UK horses will be able to move to and from the EU in the event of a no-deal Brexit on 31 October thanks to the UK securing listed status – for a second time.
EU members granted the UK listed status, which recognises high biosecurity and animal health standards, in April but this did not apply for the delayed Brexit date of 31 October. In April a BEF spokesman told H&H that this was not unreasonable as if, for example the UK were to have suffered an outbreak of an infection equine disease before October, this would affected the health status of our horses and therefore would have been an important consideration for EU states.
The EU standing committee on plants, animals, food and feed confirmed the acceptance of the UK’s status on Friday (11 October) after it met the health and biosecurity assurances required for a third country.
A spokesman for Defra said the move will bring “welcome clarity” to the country’s world-leading farmers and food producers.
With listed status confirmed, if the UK leaves without a deal, each horse leaving the UK for the EU, including those travelling abroad to compete, will need an equine health certificate, and will have to enter the EU via a border inspection post. Those not registered with an EU-recognised studbook or the national branch of an international racing or competition organisation will also need a government-issued travel ID document, as well as a passport.
Environment secretary Theresa Villiers added: “This is good news for UK businesses. It demonstrates our very high standards of biosecurity and animal health, which we will continue to maintain and improve after we leave the EU.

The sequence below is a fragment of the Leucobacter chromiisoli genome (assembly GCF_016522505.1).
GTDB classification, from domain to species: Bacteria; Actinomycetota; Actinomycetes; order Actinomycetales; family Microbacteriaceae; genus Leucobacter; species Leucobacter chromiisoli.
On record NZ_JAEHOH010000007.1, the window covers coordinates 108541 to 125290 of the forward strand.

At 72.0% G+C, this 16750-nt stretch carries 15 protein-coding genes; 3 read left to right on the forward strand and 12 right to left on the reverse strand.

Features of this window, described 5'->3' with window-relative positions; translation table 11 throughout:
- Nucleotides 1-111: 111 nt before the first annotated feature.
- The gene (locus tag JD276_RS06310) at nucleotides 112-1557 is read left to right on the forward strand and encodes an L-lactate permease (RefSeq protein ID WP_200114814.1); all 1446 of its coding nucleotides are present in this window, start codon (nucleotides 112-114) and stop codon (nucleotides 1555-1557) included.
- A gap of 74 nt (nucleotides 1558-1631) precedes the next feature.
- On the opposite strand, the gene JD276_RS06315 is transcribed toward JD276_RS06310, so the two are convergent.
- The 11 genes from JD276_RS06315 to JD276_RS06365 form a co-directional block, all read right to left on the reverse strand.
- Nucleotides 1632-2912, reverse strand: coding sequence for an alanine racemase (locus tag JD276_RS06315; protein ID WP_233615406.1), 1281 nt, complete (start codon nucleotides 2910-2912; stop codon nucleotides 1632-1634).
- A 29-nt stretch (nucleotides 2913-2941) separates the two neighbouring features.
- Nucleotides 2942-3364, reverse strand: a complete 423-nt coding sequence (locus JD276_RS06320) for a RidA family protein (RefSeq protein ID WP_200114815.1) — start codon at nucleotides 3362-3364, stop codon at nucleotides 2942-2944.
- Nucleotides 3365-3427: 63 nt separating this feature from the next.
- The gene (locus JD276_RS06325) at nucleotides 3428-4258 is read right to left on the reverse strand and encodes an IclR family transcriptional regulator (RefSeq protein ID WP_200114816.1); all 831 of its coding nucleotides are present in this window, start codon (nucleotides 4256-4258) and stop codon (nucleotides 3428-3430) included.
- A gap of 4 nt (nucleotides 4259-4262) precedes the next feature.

“If you or your business import or export animal and animal products, we want to make sure you are ready for Brexit. Our guidance sets out what you need to do to continue to trade after we leave the EU.
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The guidance will apply in the event of a no-deal Brexit
The EU has confirmed the UK’s application for listed status
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“Our top priority remains delivering Brexit by the end of October, and our preference is to do that with a negotiated deal, but it is the job of a responsible government to ensure we are ready to leave without a deal and without any further pointless delay,” said Ms Villiers.
The Defra spokesman added that if the UK leaves with a deal, it will not need to be listed during the implementation period of the deal.
“To give certainty to businesses and citizens, common rules will remain in place until the end of the implementation period meaning businesses will be able to trade on the same terms as now up until the end of 2020,” he said.
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